Conservatives and others, who hadn't completely lost touch with common sense, responded that censorship had nothing whatever to do with it. No one was proposing to deny Mapplethorpe or Serrano the opportunity to sell their miserable wares to willing buyers or to exhibit them at private galleries, which indeed happened. Certainly, no one was threatening to deny employment to the artists, which happens in countries that practice censorship or Heaven forbid, to arrest them. The proposal was simply to refrain from offering such works taxpayer subsidies.

Today, we are again invited to believe that to deny a taxpayer subsidy is to withhold a right. For no discernible reason, the Obama administration has decreed that all contraceptives must be provided "free" to those who want them, which of course means that everyone else's insurance rates must rise.

The administration demands this despite the fact that:

1) Most Americans can well afford their own contraception. It's less than the cost of a weekly trip to Starbucks.

2) Inexpensive contraceptives are widely available at every supermarket and pharmacy.

3) Medicaid recipients already receive them free.

4) The feds also spend another $300 million annually to provide free contraceptives to those who are low-income, uninsured or otherwise do not qualify for Medicaid.

5) Planned Parenthood and state and local public health clinics distribute contraceptives free around the nation.

Even Catholic institutions that object to this command on religious grounds are to be bullied by the federal government into violating their consciences. This ought to have provoked an outcry from liberals, allegedly firm guardians of the First Amendment. Instead, a compliant media has peddled the narrative of a supposed Republican "war on women." Every Sunday talk host presented the issue on the Democrats' terms. Sen. Frank Lautenberg, D-N.J., wailed that Republicans "want to take us back to the Dark Ages ... when women were property." The Democratic Congressional Campaign Committee is encouraging signatures on a petition to fight back against Republican efforts "to deny tens of millions of American women life-saving health care services."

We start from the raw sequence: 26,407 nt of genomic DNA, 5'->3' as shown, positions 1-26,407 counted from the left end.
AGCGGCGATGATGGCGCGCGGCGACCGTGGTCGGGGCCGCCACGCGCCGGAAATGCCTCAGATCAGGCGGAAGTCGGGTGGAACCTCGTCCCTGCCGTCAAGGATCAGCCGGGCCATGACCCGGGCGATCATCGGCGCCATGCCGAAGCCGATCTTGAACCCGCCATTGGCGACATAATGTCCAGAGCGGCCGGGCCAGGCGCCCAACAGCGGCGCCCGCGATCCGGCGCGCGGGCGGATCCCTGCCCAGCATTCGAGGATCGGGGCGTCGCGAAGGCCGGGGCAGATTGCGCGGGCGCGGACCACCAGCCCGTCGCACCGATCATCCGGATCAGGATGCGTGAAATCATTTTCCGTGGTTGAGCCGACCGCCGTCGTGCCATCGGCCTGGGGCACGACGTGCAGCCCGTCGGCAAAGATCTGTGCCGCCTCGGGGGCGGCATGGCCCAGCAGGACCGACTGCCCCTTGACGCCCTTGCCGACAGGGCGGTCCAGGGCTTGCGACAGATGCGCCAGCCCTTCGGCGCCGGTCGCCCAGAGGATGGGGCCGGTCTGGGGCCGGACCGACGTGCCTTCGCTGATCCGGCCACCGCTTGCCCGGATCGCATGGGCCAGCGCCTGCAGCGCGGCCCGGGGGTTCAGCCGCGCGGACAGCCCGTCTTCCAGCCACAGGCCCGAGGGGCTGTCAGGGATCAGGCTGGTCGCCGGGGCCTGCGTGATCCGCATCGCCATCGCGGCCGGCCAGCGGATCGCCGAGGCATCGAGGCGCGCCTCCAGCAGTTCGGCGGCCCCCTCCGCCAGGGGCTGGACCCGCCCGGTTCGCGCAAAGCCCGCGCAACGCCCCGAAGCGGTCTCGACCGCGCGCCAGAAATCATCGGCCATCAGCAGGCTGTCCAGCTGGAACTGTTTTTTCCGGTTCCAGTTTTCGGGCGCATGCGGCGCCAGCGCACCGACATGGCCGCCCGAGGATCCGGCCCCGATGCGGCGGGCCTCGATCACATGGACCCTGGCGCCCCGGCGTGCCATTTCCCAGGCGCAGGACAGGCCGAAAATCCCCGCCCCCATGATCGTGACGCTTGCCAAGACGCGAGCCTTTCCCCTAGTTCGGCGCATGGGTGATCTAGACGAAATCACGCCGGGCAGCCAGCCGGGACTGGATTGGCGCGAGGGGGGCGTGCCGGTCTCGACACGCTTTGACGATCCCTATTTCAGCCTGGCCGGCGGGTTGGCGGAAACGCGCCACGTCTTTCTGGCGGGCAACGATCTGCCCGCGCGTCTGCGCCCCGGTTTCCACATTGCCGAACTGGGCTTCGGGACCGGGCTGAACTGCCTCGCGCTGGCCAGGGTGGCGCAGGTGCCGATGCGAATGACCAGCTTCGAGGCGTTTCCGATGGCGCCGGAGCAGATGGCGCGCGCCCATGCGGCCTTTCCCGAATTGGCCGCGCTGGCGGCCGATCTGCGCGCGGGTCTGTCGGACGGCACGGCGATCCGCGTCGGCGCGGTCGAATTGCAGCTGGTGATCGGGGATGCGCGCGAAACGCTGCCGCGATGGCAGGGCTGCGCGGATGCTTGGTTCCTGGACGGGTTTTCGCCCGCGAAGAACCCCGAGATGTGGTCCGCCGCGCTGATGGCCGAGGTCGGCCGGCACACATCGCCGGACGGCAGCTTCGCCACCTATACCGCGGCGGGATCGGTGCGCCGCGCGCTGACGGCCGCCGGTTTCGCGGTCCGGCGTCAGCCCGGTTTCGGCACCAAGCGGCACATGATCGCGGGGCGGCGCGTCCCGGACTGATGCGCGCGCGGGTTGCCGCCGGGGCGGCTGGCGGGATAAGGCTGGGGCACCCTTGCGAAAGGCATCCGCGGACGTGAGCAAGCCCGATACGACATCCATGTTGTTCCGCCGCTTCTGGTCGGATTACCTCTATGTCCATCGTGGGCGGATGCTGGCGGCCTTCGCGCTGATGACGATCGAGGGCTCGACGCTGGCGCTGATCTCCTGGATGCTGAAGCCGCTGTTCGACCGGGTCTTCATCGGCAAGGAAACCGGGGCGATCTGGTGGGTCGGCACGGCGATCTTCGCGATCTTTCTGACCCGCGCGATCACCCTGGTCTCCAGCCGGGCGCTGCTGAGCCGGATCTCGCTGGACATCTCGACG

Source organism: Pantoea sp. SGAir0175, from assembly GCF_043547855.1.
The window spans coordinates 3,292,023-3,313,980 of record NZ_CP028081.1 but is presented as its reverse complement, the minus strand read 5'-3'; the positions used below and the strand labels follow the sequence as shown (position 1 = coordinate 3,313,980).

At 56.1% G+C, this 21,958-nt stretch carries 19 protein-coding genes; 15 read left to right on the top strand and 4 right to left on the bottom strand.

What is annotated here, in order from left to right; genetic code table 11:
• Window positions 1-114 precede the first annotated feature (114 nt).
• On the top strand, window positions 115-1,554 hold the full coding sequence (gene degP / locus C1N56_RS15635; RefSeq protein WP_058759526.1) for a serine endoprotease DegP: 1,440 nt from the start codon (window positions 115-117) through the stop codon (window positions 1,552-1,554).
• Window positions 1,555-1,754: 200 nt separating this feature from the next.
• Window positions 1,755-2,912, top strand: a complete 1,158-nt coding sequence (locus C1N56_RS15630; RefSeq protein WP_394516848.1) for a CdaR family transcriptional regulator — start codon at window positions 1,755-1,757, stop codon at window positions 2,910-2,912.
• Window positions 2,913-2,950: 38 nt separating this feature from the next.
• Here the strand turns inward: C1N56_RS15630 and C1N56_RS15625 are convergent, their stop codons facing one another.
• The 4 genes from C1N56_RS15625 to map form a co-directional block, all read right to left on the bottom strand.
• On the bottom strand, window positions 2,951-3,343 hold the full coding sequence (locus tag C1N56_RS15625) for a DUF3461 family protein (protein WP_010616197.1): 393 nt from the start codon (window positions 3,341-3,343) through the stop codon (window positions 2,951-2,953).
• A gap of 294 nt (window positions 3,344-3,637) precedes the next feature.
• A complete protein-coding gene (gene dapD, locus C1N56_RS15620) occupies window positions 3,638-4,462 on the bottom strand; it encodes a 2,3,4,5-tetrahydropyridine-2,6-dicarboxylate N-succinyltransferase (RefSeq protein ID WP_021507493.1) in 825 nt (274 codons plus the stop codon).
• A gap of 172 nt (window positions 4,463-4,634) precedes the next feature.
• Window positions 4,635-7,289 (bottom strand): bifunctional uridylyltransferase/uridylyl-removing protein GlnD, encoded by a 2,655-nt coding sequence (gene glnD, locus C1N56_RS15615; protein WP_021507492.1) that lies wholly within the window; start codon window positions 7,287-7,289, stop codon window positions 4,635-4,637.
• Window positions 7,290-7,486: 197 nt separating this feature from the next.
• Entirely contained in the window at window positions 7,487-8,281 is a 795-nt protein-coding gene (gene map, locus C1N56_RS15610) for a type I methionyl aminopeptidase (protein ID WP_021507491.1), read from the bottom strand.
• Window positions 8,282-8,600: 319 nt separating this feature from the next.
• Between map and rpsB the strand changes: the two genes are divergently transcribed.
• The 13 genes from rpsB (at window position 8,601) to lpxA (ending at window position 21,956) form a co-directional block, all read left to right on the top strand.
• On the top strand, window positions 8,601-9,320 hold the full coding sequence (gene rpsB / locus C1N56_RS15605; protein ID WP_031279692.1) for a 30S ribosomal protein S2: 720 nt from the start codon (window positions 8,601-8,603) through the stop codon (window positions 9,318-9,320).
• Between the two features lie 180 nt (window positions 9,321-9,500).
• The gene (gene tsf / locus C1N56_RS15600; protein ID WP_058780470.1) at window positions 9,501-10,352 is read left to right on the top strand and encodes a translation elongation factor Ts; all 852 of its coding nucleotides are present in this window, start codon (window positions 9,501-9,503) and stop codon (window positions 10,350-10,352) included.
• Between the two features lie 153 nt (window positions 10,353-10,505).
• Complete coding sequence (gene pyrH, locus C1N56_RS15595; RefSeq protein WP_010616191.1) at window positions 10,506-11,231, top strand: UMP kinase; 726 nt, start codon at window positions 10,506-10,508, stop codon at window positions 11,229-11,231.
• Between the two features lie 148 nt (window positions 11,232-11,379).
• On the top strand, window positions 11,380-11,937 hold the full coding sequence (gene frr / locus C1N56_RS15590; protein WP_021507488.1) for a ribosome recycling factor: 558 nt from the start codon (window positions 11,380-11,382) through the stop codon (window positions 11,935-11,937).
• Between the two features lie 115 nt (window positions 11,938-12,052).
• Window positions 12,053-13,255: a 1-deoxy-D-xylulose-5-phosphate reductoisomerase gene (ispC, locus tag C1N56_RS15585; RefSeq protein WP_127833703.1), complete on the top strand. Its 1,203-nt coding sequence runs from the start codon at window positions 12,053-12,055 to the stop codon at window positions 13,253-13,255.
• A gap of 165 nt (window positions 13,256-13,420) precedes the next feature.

More bunk. Contraceptives are not a matter of life and death. But even if they were, such as cancer drugs are, is that an argument for forcing insurance companies to provide them free of charge? Why not force free distribution of all medicines? The mandate makes no economic, social or moral sense.

President Obama has slyly maneuvered to participate in this subject-changing project. First, he contacted Barnard, a women's college, and offered himself as commencement speaker. They said yes, bumping New York Times editor Jill Abramson. Sisterhood is powerful, but apparently, not that powerful. Next, he phoned the Georgetown law student whom Rush Limbaugh insulted. To be sure, Limbaugh unintentionally helped the Democrats' project by offering them something that fit so conveniently into the "war on women" trope. But Limbaugh's unfortunate comments (for which he apologized) cannot obscure the absurdity of the Democrats' argument that it is an urgent national concern to provide free contraceptives to law students and everybody else.

Of course, there is no Republican "war on women." But there is a Democratic war on religious liberty, taxpayers and common sense.